Riveting machinery is used to fasten materials together using rivets. These machines are used in a wide range of industries including manufacturing, aerospace and automotive. These machines are capable of riveting many different materials such as wood, metal and leather. They can also be used to create a weld-like joint in brittle materials such as plastic or electronics. These machines can be used to create strong and durable connections that can withstand a great deal of pressure or stress.
Standard impact riveting machines work quickly and are ideal for high volume production. They are ideal for a wide variety of products from household appliances, furniture and electronic equipment to automotive parts, metal cabinets, range hoods, and medical equipment. These machines use a downward motion to push the materials together which then forces the end of the rivet onto a forming tool called a rollset. This forces the rivet to flare outwards, creating a solid connection between the materials that is resistant to corrosion and stress. These machines are available in both semi-automatic and automated form and can operate with or without pneumatic components depending on the type of machine.
Self-piercing riveting machines (SPR) can be handheld or robot-mounted to operate in a production line. They have a low energy requirement, compared to other types of riveting machinery, and don’t require the use of external fixturing. They can be used to join deformable materials and have a short cycle time, similar to spot-welding. They have gained popularity for their ability to create a weld-like connection with a minimal amount of heat and no fume emissions.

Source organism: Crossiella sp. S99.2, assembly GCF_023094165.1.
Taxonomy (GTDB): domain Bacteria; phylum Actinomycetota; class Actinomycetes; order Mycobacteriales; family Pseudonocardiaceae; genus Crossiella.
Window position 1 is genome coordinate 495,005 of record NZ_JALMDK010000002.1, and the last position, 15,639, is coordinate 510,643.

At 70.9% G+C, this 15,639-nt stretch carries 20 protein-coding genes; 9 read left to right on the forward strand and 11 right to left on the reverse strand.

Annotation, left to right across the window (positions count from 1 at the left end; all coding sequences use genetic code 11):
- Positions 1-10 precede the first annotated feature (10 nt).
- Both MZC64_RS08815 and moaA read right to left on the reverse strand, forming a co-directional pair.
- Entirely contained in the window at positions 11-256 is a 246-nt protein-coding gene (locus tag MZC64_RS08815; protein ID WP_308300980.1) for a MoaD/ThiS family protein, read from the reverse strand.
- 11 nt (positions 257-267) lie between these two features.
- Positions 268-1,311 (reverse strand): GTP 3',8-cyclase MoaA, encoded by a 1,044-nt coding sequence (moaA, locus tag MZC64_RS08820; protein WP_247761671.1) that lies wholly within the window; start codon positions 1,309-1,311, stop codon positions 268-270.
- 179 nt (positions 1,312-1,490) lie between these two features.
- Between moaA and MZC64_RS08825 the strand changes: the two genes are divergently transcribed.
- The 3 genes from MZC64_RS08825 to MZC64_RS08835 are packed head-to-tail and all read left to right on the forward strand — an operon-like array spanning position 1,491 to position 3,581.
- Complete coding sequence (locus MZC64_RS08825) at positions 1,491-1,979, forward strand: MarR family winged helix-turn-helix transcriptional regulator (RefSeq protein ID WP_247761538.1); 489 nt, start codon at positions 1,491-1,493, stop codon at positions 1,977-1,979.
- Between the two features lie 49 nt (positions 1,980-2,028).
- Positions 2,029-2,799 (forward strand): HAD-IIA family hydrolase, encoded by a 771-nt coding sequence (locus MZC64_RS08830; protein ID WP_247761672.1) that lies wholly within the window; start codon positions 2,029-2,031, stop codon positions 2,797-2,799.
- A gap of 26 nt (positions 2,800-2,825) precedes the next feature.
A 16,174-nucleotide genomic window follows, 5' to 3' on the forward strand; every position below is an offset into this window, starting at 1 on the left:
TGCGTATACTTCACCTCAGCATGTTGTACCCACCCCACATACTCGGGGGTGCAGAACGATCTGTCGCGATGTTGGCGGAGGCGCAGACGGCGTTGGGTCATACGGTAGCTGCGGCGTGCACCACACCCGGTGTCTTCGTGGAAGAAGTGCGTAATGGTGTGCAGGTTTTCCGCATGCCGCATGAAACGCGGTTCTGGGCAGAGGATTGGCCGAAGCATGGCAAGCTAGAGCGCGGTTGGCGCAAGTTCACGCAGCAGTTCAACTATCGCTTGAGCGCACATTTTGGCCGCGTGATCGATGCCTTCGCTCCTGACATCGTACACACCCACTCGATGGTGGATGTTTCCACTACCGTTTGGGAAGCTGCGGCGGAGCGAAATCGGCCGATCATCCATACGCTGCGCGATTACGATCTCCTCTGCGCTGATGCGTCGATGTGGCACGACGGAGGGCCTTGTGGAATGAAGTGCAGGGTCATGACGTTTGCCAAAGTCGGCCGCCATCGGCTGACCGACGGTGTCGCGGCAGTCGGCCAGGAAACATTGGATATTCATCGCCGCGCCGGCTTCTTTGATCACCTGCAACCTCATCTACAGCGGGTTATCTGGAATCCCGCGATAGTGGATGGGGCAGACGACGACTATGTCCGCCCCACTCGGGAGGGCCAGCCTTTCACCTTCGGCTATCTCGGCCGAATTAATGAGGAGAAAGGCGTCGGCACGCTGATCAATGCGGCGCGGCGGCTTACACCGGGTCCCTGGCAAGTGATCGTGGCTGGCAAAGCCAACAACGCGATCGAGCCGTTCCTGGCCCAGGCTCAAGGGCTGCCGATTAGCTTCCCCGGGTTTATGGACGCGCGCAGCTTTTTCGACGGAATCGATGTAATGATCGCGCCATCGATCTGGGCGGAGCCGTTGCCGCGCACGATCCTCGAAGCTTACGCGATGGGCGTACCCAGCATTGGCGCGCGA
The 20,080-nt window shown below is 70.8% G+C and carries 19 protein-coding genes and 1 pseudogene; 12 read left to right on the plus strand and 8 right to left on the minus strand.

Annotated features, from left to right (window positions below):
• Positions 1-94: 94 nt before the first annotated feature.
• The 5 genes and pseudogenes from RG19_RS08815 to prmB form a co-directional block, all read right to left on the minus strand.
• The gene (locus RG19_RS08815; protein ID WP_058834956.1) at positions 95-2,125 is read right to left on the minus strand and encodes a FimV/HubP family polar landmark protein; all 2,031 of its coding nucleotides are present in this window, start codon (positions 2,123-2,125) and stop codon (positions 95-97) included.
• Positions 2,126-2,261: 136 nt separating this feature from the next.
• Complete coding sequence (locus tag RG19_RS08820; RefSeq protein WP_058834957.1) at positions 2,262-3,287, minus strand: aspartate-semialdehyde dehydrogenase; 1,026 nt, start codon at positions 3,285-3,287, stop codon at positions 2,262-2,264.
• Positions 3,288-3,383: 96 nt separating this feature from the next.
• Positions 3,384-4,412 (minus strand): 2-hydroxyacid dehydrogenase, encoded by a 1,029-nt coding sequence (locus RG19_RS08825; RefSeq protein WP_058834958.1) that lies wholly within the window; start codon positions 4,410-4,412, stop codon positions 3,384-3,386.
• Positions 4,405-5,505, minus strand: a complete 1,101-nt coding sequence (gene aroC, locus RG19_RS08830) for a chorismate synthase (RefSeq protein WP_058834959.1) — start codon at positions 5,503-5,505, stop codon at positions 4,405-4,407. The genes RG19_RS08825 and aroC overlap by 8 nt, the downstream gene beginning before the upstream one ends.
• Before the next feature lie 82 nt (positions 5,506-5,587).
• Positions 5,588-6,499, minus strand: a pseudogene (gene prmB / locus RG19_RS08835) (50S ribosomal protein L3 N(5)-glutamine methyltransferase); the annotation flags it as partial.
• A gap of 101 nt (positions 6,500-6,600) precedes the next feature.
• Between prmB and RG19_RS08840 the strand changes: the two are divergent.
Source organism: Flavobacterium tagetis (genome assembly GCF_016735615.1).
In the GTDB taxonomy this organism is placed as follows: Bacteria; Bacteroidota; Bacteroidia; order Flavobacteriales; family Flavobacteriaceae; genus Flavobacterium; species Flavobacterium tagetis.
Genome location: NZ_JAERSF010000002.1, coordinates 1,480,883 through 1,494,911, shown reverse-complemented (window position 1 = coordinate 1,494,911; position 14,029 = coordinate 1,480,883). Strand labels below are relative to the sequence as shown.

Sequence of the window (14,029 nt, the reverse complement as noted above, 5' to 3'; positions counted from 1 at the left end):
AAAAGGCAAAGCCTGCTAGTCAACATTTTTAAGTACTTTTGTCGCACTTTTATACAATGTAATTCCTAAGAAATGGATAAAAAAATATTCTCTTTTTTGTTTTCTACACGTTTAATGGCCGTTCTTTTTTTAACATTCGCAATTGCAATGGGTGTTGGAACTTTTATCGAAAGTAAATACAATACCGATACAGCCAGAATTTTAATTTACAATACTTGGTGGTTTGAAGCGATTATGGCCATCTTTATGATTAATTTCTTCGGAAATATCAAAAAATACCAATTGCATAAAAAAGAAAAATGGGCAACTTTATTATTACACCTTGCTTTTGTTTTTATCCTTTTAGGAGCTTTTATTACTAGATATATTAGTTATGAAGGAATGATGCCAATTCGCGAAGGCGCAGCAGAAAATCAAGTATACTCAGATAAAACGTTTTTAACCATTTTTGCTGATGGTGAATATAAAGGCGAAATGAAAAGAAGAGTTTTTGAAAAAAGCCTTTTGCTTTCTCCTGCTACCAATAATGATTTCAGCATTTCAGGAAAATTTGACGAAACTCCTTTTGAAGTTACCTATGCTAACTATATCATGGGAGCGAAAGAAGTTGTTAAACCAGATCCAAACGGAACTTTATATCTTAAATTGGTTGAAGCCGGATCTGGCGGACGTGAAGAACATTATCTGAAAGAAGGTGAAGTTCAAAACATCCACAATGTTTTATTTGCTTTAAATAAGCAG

When a SPR machine is activated by a human operator via a button or foot pedal, it feeds the rivet from a hopper down a track and into open jaws that close and insert the shank into the part holes. Then, a hammer strikes the rivet with enough regulated force to flatten the opposite end of the rivet to create a head. SPR systems can be customized with process monitoring to assess the quality of the weld and make sure that the riveting process meets specific requirements.
The SPR process has been a popular choice for manufacturers who want to reduce assembly times and the cost of labor. But it can be tricky to find the right machine for your needs, as each riveting machine has its own unique capabilities and strengths. Defining your assembly objectives and process constraints before you start searching for a machine will help ensure that you choose the best tool for the job. This will give you the best results and help you avoid wasting time or money on equipment that isn’t ideal for your application. In addition, you’ll need to consider the number of heads on a SPR machine, as this can have an impact on cycle time and overall efficiency. A multi-head machine can increase productivity by reducing the number of tools that are needed to complete each job.